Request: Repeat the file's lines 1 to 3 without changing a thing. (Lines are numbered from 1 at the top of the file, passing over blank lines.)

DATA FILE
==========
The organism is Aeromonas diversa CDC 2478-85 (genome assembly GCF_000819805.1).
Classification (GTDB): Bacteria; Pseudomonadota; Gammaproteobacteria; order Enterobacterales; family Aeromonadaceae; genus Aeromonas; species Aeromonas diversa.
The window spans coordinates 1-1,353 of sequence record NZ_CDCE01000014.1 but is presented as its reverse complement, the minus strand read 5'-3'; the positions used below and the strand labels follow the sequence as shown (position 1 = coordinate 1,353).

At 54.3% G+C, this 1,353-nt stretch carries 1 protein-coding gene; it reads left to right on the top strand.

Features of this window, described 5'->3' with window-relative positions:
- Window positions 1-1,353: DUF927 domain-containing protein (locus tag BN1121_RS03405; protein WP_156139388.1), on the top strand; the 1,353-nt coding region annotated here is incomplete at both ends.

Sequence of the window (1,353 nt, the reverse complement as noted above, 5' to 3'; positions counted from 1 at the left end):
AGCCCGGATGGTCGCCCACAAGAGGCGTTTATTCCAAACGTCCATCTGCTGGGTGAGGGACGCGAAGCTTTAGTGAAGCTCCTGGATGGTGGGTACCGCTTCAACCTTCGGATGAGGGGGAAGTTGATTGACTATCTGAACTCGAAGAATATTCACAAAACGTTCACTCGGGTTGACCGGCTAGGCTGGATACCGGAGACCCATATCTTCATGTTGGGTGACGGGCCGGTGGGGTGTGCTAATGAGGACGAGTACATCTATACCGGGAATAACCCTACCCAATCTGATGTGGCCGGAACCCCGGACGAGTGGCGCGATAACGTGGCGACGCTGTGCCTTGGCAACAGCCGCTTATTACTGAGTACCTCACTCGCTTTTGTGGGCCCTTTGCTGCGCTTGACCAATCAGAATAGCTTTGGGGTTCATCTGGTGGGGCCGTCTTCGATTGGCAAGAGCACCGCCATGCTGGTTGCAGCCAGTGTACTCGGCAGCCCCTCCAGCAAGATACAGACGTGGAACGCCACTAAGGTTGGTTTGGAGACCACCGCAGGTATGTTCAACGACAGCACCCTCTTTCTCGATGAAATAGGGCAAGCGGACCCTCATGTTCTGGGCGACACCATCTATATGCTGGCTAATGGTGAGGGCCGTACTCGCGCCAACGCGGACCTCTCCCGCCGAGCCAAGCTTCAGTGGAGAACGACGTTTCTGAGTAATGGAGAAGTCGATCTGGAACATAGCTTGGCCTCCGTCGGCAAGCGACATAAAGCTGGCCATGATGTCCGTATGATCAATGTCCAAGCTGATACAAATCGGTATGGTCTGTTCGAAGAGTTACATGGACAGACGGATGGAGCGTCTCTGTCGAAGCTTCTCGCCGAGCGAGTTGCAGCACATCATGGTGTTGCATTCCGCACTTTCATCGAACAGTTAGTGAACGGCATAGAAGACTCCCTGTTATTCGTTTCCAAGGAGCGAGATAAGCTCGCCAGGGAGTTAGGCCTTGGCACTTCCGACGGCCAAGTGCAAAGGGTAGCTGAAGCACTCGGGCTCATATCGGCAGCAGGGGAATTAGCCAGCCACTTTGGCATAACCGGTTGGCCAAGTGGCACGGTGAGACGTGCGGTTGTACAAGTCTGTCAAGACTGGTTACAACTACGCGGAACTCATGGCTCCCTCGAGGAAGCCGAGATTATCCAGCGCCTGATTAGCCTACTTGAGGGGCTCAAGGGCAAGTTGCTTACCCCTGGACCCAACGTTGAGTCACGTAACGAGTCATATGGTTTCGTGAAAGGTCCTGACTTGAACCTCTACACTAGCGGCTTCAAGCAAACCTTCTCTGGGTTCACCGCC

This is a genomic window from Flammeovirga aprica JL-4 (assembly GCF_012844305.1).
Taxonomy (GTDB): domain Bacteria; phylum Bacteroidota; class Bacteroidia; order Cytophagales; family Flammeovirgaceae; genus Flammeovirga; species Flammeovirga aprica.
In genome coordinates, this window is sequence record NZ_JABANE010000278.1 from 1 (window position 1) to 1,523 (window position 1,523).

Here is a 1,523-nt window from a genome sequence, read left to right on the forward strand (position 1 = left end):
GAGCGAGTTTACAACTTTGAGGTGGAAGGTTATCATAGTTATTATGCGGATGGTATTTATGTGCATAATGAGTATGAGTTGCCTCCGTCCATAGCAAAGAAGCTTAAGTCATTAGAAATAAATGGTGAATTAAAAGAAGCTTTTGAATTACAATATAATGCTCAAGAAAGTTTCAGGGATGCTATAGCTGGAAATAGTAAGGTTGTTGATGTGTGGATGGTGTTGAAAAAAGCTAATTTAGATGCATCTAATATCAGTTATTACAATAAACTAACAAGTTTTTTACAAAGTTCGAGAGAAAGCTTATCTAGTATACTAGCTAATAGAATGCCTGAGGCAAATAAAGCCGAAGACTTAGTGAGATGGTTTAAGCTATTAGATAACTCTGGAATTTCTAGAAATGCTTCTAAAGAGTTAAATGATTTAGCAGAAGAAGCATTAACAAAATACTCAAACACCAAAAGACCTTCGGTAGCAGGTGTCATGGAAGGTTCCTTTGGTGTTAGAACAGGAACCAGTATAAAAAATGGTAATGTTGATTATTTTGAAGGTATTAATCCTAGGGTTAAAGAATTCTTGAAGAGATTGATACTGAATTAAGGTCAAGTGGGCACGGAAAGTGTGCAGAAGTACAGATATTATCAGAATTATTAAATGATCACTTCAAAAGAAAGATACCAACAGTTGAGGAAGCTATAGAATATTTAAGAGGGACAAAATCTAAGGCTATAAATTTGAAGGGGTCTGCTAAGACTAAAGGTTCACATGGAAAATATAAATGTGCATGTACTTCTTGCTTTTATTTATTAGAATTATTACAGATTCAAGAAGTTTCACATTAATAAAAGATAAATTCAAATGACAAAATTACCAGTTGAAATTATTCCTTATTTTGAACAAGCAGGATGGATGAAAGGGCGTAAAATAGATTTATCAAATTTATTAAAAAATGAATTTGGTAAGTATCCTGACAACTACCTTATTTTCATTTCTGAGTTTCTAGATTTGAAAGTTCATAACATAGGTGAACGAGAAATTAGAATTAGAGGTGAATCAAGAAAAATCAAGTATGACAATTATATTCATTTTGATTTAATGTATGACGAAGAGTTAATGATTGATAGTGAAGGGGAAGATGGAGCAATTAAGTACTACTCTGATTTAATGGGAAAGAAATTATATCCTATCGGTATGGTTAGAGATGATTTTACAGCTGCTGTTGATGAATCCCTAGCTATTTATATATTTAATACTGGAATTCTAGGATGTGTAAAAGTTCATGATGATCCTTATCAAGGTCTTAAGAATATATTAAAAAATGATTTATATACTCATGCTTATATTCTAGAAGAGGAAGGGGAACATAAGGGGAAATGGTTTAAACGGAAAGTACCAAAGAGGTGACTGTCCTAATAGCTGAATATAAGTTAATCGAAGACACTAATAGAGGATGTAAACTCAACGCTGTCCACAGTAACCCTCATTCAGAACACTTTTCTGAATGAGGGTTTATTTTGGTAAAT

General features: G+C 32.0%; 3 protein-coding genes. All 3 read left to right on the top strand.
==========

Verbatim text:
The organism is Aeromonas diversa CDC 2478-85 (genome assembly GCF_000819805.1).
Classification (GTDB): Bacteria; Pseudomonadota; Gammaproteobacteria; order Enterobacterales; family Aeromonadaceae; genus Aeromonas; species Aeromonas diversa.
The window spans coordinates 1-1,353 of sequence record NZ_CDCE01000014.1 but is presented as its reverse complement, the minus strand read 5'-3'; the positions used below and the strand labels follow the sequence as shown (position 1 = coordinate 1,353).